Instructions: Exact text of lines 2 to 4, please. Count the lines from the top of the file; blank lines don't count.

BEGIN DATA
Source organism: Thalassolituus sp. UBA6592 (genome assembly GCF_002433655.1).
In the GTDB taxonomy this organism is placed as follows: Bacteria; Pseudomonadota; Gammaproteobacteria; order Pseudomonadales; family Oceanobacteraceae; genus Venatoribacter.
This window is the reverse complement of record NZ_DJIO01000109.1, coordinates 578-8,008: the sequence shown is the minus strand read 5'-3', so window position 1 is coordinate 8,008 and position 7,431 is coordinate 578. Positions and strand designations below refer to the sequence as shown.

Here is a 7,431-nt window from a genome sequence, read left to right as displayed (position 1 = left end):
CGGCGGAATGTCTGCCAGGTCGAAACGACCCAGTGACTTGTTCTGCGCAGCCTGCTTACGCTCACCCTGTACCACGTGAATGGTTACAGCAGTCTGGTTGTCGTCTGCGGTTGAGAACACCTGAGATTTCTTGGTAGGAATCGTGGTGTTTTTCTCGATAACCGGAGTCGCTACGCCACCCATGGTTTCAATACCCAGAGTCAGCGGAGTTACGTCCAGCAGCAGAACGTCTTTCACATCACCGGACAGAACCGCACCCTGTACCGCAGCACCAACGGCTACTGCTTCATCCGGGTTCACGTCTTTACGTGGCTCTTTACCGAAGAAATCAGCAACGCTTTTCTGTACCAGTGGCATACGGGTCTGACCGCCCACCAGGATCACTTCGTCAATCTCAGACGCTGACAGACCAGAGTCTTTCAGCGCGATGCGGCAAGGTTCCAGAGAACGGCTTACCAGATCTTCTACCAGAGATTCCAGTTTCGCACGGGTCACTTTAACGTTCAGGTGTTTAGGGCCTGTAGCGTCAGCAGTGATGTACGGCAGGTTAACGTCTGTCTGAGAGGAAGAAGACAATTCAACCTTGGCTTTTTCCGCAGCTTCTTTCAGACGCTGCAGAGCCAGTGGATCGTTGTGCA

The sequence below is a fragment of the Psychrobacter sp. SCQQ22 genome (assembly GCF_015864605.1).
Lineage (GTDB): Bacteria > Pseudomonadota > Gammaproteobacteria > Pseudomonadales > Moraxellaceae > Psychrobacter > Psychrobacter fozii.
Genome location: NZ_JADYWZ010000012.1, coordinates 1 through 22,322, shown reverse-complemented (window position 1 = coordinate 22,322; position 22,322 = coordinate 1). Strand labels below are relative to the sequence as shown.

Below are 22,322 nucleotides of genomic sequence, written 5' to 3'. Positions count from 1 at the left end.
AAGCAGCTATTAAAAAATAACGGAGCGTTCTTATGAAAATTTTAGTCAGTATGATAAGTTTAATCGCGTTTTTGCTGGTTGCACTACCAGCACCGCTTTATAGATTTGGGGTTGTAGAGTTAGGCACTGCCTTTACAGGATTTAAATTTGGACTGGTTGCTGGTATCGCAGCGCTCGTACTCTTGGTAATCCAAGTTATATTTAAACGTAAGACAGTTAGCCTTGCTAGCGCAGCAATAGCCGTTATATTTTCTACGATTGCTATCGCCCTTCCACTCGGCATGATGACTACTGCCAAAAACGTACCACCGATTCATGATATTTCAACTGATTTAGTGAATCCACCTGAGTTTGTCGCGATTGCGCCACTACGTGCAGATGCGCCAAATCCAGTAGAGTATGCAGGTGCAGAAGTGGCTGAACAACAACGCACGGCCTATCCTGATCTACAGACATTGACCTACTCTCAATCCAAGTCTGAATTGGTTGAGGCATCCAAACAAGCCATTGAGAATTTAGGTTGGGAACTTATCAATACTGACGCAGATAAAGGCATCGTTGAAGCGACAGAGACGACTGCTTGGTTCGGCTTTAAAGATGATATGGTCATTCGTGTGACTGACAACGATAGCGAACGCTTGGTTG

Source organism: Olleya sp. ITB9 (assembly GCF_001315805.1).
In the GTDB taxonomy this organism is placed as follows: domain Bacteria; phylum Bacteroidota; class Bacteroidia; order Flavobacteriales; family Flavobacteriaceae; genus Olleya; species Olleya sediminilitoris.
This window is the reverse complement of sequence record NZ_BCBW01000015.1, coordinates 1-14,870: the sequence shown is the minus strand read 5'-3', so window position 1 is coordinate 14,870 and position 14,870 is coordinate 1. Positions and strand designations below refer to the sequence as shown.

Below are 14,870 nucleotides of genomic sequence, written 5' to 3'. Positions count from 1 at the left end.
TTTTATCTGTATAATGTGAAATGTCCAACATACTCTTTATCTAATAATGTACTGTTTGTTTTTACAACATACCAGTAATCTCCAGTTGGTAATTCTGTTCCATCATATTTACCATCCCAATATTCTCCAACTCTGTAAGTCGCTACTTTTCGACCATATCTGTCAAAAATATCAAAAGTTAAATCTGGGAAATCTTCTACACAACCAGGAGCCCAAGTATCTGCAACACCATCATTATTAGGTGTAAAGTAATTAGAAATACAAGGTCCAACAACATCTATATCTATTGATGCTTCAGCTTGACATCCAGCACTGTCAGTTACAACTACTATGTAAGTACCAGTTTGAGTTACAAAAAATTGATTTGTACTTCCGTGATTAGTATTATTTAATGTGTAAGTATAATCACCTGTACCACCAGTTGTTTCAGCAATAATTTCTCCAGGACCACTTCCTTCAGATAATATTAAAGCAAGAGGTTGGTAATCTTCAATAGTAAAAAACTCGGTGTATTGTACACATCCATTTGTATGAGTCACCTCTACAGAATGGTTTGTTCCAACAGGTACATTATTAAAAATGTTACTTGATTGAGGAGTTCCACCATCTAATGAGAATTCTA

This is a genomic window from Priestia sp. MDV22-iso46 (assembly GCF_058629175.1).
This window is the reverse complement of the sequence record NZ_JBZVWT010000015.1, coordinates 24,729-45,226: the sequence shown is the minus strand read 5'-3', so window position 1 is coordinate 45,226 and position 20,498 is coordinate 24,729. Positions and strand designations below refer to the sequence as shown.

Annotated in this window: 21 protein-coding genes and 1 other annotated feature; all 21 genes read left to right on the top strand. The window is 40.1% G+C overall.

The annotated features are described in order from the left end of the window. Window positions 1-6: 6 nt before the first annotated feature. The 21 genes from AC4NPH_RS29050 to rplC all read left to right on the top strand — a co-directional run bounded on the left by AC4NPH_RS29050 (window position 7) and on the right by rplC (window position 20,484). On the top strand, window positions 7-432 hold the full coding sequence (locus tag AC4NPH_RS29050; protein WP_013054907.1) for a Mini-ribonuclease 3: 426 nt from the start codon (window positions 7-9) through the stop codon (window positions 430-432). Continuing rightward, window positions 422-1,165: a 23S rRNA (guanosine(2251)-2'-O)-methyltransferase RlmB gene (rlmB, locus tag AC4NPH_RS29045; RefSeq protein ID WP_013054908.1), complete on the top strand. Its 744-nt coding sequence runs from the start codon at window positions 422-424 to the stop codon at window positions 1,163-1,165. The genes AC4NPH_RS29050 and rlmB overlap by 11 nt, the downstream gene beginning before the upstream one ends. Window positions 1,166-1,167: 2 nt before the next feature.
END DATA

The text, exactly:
In the GTDB taxonomy this organism is placed as follows: Bacteria; Pseudomonadota; Gammaproteobacteria; order Pseudomonadales; family Oceanobacteraceae; genus Venatoribacter.
This window is the reverse complement of record NZ_DJIO01000109.1, coordinates 578-8,008: the sequence shown is the minus strand read 5'-3', so window position 1 is coordinate 8,008 and position 7,431 is coordinate 578. Positions and strand designations below refer to the sequence as shown.

Here is a 7,431-nt window from a genome sequence, read left to right as displayed (position 1 = left end):